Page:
Medical Care And Treatment For Spinal Cord Injuries

A half century ago, spinal cord injuries were usually fatal. While there is still no way to reverse the damage, modern technology and research have led to significant improvements in the ability of spinal cord injury victims to recover after an accident. Proper emergency medical care immediately following the injury is essential to minimizing the long-term effects of a spinal cord injury.

The first thing emergency responders will do in treating a suspected spinal cord injury is verify that the person is breathing properly and that his or her heart is beating. An injury to the upper neck can cause a loss of control over breathing and a breathing tube or ventilator may be required to stabilize the victim. Immobilization is the next crucial step. Emergency medical personnel will use tools such as cervical collar and backboard to help prevent the spine from moving. Movement of the spine after a spinal cord injury can lead to further damage.

After initial treatment and stabilization, many spinal cord injuries are treated with surgery. Surgery is generally used to relieve pressure on the spinal cord as well as stabilize the spine itself after an injury.

Modern post-surgical treatment focuses on rehabilitation and preventing further injury. Early care will include aggressive rehabilitation and physical therapy to help the patient maximize his or her chance of recovery. Even with the best medical care, however, some spinal cord injury victims will not experience any meaningful recovery of sensation or function in the affected areas of their body. The majority of recovery, if any, will occur within the first six months after the injury. Loss of function that is still present 12 months after the injury is more likely to be permanent.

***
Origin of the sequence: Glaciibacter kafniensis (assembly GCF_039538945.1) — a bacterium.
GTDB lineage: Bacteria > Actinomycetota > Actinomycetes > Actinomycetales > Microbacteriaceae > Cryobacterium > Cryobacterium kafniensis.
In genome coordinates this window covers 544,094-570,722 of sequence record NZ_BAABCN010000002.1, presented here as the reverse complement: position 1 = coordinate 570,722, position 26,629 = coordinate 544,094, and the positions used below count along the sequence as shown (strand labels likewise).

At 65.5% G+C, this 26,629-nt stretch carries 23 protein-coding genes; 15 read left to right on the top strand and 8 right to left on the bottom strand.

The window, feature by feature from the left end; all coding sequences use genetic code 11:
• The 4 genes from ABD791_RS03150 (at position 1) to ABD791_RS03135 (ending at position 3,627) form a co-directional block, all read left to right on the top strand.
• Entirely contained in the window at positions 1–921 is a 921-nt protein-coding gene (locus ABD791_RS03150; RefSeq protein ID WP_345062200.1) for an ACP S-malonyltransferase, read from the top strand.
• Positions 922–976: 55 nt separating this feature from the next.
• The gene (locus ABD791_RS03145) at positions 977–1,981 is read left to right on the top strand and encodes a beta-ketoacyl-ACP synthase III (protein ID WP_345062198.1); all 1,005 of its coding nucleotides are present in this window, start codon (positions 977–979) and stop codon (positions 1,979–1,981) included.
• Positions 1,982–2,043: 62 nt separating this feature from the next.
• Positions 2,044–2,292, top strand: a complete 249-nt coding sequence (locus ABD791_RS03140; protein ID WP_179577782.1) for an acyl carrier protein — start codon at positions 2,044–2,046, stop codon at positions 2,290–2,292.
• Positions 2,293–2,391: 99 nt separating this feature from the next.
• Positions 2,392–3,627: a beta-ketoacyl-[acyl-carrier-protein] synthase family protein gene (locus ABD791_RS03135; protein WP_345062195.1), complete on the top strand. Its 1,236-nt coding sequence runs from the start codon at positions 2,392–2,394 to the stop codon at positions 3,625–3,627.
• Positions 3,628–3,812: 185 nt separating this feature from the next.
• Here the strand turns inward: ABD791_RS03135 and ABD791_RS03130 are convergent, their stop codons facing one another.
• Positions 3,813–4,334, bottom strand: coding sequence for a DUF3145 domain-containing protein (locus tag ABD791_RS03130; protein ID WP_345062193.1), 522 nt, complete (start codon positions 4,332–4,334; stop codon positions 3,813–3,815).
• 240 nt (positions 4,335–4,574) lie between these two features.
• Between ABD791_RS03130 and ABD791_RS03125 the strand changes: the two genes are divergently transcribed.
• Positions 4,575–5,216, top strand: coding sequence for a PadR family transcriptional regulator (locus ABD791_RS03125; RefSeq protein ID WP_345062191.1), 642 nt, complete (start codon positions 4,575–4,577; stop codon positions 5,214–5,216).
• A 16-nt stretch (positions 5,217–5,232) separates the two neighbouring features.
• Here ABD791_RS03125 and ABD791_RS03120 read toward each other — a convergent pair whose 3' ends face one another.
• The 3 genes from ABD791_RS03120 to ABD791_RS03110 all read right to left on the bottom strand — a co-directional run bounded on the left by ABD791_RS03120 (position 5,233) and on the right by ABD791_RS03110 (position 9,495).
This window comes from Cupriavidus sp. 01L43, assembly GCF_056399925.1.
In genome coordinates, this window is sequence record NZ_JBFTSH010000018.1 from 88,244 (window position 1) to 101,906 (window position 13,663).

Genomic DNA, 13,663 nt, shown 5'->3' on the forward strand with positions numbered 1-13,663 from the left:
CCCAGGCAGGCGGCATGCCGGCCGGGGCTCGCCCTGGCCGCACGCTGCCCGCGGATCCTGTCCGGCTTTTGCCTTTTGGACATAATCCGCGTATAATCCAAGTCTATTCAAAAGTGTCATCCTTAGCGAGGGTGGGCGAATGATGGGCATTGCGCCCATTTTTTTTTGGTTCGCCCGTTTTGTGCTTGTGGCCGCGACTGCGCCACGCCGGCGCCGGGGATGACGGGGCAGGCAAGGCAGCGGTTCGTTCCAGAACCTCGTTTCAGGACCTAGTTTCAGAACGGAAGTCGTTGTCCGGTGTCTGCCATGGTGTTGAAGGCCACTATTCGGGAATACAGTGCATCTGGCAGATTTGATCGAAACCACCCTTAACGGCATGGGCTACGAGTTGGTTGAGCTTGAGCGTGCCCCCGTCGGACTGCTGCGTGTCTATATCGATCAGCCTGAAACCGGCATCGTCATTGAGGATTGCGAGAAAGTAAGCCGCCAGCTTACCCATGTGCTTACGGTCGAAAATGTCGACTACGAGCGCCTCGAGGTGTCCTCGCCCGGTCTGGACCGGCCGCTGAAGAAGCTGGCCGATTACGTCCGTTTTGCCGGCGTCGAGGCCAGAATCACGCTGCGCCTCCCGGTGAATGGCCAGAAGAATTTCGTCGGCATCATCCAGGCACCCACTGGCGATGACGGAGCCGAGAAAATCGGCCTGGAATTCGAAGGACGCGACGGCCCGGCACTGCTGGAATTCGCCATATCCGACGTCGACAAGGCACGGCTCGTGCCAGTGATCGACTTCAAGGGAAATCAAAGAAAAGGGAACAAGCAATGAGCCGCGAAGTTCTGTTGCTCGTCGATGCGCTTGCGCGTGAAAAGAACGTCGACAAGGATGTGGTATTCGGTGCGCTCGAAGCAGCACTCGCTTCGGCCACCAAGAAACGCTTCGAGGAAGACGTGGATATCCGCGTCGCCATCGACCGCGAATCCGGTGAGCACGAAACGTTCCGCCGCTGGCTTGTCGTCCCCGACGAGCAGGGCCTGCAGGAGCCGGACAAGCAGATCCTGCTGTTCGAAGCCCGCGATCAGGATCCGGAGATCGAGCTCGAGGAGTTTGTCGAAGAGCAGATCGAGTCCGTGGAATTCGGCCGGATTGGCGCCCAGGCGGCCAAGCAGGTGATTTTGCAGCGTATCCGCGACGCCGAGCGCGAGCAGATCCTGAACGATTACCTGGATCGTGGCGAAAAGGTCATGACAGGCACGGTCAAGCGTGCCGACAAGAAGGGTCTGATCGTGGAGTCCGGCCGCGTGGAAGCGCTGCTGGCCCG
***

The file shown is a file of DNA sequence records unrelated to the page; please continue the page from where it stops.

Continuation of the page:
There are, however, many new medical techniques and assistive or adaptive devices that can help spinal cord injury victims lead active and productive lives within the limits of their disability. Further, there are a number of different medical professionals who can assist spinal cord injury victims with the long-term rehabilitation process, including physiatrists, neurologists, orthopedists, rehabilitation nurses, occupational therapists, physical therapists, recreational therapists, vocational therapists and rehabilitation psychologists. All of these professionals can make valuable contributions to a patient's long-term medical, vocational, educational, environmental and spiritual well-being.

The costs of emergency care, surgery, rehabilitation, adaptive or assistive devices, and attentive care can be enormous. The average cost to the victim of a severe spinal cord injury during the first year is more than $400,000. Quadriplegics who are injured between the ages of 25 and 30 have an average lifetime cost of over $2,000,000. Most people do not have the financial means to pay for expenses and bills during extended or frequent absences from work due to serious injury, and even fewer people have the means to pay for the care and equipment they will need to live a full and satisfying life. Some benefits may be available through private health insurance or government programs, but they will rarely suffice to meet a patient's long-term needs.

Therefore, obtaining the maximum possible recovery in a lawsuit against the responsible parties can prove to be essential in meeting the extraordinary costs and financial burdens associated with a spinal cord injury.